Christchurch Folk Music Club
Delgirl Review, Christchurch Folk Club, 12 October, 2008
The all-female Dunedin trio, Delgirl, played the Christchurch Folk Club on 12 October 2008 . This was the 29th performance of 29 on their two month New Zealand-wide tour. However, the band sounded far from tired, and radiated the sweet glow of quiet confidence that comes with a huge accomplishment.
On a warm Spring Christchurch evening, the appeal of notable musicianship, gritty songwriting and three melodic voices, enticed a full capacity room of eager listeners away from their homes. This was in spite of the fact that Delgirl had already played two local gigs within the week.
Opening for Delgirl was Craig Smith. Smith offered up a 30-minute set of solid, mostly fun, originals. Craig knows how to please a crowd, and the chatty wordplay of his songs were most notable in “Corporation XYZ” and “The Wonky Donky Song”.
Right off the block, the Delgirl set started with the Deidre Newall penned ‘Made To Measure’, off their CD, ‘two, maybe three days ride.’ Newall, armed with her double bass, Lynn Vare, working the snare drum, and Erin Morton, on acoustic guitar, made an indelible first impression that set the tone for the evening. Their second tune, ‘Promising’ (Newall), was a raggae-inspired piece with the charm of three voluminous and well-blended harmonies,
Erin Morton took centre stage with her original, ‘Sin’, reminiscent of Southern U.S. Gospel, but firmly rooted in Delgirl musical playfulness. Morton told the audience that the night’s set list came together with help of friends and family in attendance. A privy, that seemed to add a unique element to the night.
The next two songs, ‘Sippin’ Blues’ (Newall) and ‘She Cried’ (Vare), were new to most of the audience, as they have yet to be recorded. ‘Sippin Blues, yes a blues tune, was the first of the night for Vare on banjo. Newall’s powerful vocals shining alongside a quality arrangement.
‘She Cried’ opened with the immediate and enthralling three-part harmonies that place Delgirl right alongside international groups like ‘The Be Good Tanyas’ and ‘Tres Chicas’. The mournful song about a dead lover tugged at heartstrings, while simultaneously showcasing beautiful songcrafting.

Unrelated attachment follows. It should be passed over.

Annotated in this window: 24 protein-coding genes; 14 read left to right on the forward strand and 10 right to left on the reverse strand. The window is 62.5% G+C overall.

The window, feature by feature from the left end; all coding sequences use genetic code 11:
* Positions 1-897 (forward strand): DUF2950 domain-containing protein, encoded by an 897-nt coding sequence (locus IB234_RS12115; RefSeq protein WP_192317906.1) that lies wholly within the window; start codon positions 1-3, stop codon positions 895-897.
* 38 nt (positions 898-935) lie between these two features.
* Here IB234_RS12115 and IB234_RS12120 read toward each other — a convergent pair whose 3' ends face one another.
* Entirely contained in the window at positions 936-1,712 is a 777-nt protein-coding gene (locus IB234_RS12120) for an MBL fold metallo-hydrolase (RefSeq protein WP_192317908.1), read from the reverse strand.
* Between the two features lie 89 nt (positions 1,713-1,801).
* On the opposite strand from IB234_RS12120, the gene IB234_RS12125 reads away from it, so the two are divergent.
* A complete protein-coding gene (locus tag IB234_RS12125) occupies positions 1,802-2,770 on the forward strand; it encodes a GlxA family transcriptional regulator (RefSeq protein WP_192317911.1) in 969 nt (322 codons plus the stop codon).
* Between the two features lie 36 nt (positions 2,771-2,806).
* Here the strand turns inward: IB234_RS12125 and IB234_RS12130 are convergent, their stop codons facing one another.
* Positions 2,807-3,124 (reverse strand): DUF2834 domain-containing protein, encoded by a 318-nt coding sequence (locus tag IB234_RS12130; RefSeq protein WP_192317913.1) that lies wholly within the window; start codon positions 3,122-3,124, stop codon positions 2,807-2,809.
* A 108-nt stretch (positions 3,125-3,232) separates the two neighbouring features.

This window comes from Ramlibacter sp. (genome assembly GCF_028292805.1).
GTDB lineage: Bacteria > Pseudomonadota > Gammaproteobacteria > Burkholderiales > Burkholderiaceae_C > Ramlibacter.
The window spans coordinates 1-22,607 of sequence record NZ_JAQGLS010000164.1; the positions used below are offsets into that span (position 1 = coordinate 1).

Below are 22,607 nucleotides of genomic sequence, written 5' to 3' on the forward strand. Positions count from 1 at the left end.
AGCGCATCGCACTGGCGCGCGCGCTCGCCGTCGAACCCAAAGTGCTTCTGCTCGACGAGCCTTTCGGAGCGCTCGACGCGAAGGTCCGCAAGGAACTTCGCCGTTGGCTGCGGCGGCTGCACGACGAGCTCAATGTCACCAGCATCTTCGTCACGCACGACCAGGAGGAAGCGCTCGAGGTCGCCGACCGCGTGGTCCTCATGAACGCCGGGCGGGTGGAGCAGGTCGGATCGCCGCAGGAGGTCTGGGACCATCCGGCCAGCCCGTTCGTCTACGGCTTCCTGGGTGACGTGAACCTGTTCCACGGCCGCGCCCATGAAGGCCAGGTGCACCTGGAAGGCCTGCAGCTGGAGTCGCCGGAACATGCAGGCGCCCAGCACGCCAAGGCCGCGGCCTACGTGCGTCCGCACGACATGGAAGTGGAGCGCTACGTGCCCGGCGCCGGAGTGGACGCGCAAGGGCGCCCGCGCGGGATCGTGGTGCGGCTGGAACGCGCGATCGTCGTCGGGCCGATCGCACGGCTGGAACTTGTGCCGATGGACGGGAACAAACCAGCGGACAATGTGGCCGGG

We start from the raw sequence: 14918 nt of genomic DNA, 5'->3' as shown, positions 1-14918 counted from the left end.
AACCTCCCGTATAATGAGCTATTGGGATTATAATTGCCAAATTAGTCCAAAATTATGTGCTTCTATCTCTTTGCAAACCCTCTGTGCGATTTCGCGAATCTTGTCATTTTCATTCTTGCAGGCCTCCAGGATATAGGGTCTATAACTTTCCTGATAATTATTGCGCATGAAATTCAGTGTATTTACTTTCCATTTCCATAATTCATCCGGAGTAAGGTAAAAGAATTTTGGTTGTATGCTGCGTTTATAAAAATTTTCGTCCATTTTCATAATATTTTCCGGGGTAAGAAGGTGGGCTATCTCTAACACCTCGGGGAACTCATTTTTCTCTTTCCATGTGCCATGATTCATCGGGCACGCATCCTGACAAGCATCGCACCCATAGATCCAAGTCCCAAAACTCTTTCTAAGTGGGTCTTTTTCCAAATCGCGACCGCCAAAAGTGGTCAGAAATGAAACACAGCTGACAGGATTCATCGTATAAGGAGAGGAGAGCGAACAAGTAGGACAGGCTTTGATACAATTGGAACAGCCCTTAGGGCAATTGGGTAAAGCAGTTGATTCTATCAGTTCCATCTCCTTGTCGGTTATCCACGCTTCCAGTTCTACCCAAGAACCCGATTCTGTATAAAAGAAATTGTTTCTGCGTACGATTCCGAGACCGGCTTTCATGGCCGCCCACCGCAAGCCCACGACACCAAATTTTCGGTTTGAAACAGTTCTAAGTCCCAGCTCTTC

After ending the first half with ‘Old Fool’ (Vare), it was obvious Delgirl had made some new fans. Their manager, Scott Muir, was busy at the merchandise table handling brisk sales of their CD.
The second half of the show was an ambitious nine song set mixture of old and new tunes. Opening with ‘Because We Touched’ (Morton), one of their most recognizable tunes, easily brought the crowd’s attention back to the music and away from the interlude.
Their only cover of the night, Dolly Parton’s, ‘Little Sparrow’ was next. Cover aside, the song had a distinct ‘Delgirl’ feel with Morton and Vare playing double ukulele and Newall on double bass. Unlike the bluegrass influenced original, this version was wrapped around funky grooves.
Moving back to songs on their current album, ‘Between Earth and Sky’ (Newall) and ‘Ride’ (Vare) saw the subtle and velvety vocal exclamations of Vare and Morton again team with Newall’s soaring vocal power.
A continued treat of the evening, were glimpses of songs yet to be released. ‘Road Rage’ (Morton) was a song so sweet and melodic that its theme was almost the anti-thesis of its topic. Perhaps the tune will get wide radio play in the future, and its lullaby-like qualities will eliminate road rage.
‘Pedro’ (Newall), a song about an Otago bull, was a whimsical tune, with a jazzy sound, highlighted by Newall’s playful bass and lyrics, especially the catch line, “I’m more than just a side of beef.”
More groove followed with, ‘Song For Nick’ (Morton). The versatility of the group again evident with the more Pacific sound of ‘Whaea’ (Vare). The vitality and richness of Vare’s lead vocals and ukulele wrapped around a story of tragedy and family.
The final song of the set, ‘Woof’ (Newall) was introduced by Newall, as a song about “bored dogs in the suburbs, and a love song.” The active, big band quality, quite possibly inspired by listening to the Andrew sisters while in a caffeine daze.
The crowd, still energized by the set, was in no mood to call it quits. Taking the stage for an encore, ‘In A Spin’ (Morton) came to life with lyrics about the ‘blackhole’ after divorce. The tune invoked melodic moments of the B-52’s, fused again with a big band element.
Throughout the night, Delgirl thanked friends and family, management and fans. They also acknowledged Creative New Zealand for the financial support that made the tour possible. If the 29th performance of 29 was any indication of the tour’s success, Creative New Zealand should consider the funds well spent.
-written by Lynette Diaz (FemAcoustica Reviews)
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